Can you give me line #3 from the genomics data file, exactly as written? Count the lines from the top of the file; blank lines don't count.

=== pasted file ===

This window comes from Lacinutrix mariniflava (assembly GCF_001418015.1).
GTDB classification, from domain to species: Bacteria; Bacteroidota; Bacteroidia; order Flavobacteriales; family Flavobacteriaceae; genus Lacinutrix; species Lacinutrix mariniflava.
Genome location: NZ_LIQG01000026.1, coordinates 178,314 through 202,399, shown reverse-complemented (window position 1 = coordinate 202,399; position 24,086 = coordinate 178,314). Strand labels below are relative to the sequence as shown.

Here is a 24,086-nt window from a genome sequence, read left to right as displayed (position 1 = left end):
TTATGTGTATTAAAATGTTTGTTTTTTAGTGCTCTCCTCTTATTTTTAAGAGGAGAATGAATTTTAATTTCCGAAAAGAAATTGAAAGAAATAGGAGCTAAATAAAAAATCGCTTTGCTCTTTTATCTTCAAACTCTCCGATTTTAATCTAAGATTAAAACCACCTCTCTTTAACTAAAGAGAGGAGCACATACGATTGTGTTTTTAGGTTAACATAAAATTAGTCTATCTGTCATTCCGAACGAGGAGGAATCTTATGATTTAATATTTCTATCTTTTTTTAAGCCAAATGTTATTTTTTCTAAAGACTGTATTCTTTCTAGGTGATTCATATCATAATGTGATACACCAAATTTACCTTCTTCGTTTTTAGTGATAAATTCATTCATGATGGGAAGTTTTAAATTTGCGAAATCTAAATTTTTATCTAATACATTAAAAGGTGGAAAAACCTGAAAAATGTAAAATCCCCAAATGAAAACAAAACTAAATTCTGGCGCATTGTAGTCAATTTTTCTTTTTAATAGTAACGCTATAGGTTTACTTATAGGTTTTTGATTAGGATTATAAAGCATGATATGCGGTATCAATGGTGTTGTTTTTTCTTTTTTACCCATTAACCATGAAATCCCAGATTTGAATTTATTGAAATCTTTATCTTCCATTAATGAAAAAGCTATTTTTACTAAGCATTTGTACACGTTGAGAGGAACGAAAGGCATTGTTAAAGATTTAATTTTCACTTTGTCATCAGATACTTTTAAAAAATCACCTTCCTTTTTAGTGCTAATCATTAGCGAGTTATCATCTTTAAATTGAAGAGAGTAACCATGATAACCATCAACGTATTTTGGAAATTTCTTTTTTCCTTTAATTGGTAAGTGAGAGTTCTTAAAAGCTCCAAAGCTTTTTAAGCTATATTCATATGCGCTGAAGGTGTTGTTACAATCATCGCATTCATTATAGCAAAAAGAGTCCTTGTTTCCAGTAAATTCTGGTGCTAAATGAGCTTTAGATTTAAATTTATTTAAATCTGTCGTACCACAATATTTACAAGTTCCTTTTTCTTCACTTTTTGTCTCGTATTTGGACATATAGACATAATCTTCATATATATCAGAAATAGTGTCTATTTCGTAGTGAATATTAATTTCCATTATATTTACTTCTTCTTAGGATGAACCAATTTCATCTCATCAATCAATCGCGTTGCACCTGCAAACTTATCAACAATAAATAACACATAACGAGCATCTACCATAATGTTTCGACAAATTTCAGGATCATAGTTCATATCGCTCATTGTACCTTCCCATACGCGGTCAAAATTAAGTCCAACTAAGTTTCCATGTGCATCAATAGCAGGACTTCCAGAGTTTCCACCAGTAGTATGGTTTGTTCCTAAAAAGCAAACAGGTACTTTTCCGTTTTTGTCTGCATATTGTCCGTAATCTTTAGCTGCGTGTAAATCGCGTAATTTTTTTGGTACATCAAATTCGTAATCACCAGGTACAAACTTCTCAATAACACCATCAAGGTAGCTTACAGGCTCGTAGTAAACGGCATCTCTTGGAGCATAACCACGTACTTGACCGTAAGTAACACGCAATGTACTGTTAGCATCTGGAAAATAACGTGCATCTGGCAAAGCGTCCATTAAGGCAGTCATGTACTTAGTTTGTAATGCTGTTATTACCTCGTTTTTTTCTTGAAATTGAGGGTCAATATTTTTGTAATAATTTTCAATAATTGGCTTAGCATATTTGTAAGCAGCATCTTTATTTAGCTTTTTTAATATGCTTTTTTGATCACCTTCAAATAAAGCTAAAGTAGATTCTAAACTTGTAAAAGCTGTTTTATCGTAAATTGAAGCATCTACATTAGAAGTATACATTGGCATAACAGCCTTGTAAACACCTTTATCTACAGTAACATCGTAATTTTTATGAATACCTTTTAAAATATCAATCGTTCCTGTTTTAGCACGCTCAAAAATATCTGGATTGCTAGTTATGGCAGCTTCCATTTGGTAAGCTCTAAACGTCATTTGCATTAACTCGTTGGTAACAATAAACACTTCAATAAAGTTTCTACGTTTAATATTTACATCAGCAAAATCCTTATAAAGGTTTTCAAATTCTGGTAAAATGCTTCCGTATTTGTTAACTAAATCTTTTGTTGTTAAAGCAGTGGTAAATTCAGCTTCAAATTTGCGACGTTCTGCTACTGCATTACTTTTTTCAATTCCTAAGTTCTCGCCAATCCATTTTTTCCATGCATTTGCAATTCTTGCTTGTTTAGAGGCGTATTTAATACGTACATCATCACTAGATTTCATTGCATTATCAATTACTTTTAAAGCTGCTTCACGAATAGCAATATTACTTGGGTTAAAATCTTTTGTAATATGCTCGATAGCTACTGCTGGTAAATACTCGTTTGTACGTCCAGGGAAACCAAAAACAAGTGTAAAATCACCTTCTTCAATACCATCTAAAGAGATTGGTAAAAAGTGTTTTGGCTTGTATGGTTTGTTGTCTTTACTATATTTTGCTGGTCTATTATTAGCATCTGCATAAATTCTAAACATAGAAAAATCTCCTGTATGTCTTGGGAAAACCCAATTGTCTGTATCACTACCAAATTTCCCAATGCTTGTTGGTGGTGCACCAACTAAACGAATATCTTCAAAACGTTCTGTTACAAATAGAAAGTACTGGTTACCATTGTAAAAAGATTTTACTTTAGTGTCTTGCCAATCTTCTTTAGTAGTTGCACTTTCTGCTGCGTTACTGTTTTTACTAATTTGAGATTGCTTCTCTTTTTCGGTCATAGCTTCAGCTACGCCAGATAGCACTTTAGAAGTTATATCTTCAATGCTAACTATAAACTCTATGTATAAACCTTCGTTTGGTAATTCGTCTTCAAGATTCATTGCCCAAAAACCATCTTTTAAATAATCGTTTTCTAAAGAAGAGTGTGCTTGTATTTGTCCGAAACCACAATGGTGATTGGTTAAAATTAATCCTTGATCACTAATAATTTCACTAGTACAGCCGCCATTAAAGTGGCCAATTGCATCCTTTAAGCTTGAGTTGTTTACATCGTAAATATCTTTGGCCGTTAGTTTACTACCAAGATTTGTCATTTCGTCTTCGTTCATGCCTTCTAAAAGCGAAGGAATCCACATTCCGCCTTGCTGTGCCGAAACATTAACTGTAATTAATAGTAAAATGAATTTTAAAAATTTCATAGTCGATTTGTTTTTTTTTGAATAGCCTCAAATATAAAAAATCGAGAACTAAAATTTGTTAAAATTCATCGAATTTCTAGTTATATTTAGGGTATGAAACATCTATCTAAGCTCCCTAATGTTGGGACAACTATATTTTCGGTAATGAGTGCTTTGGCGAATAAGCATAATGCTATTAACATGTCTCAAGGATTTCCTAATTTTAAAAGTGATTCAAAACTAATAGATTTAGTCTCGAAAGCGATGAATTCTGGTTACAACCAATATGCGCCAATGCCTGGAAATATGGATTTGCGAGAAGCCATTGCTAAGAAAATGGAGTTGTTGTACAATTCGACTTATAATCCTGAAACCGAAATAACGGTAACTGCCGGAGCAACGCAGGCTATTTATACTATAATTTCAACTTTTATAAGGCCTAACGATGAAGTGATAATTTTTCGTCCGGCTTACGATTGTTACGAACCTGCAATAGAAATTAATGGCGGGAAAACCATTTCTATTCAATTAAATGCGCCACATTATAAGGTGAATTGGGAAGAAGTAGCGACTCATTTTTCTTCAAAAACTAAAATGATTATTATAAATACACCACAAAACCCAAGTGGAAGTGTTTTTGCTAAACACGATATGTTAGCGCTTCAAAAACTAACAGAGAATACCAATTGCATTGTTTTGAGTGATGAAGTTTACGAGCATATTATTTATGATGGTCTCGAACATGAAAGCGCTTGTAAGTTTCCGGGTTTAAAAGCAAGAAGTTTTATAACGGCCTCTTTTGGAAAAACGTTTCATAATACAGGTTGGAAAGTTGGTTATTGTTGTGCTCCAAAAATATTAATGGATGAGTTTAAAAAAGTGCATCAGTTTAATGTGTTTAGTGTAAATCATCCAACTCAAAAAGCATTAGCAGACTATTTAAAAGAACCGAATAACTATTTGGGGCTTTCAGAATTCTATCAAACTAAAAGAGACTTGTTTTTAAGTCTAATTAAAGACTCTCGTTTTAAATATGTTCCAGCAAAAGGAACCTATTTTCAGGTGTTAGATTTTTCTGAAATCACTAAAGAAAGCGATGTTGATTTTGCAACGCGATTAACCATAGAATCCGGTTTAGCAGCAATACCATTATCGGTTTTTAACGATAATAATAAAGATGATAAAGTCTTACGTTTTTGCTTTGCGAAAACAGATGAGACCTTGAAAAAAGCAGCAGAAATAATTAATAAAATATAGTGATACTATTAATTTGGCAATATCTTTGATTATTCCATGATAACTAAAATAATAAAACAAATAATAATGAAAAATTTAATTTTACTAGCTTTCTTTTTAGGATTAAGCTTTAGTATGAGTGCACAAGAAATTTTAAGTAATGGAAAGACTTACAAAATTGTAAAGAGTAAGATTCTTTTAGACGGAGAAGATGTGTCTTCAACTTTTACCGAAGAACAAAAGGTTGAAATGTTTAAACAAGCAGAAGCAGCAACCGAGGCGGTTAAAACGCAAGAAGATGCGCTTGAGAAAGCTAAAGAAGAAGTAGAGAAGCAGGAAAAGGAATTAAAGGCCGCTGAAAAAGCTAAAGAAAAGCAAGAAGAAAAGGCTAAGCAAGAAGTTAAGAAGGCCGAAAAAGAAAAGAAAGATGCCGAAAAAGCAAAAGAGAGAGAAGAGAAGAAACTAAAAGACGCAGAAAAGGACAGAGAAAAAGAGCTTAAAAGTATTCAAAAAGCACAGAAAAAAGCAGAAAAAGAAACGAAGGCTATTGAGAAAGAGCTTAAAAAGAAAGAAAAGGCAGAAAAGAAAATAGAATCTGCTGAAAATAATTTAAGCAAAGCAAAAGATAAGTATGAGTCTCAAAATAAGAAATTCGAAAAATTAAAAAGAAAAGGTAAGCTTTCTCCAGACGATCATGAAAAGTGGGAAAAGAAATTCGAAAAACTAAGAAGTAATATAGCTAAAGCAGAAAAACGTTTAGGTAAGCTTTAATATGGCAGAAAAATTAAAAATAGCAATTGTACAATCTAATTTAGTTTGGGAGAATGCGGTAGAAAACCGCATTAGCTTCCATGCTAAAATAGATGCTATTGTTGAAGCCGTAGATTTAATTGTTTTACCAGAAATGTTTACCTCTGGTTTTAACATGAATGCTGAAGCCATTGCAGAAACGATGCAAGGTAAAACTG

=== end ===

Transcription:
Genome location: NZ_LIQG01000026.1, coordinates 178,314 through 202,399, shown reverse-complemented (window position 1 = coordinate 202,399; position 24,086 = coordinate 178,314). Strand labels below are relative to the sequence as shown.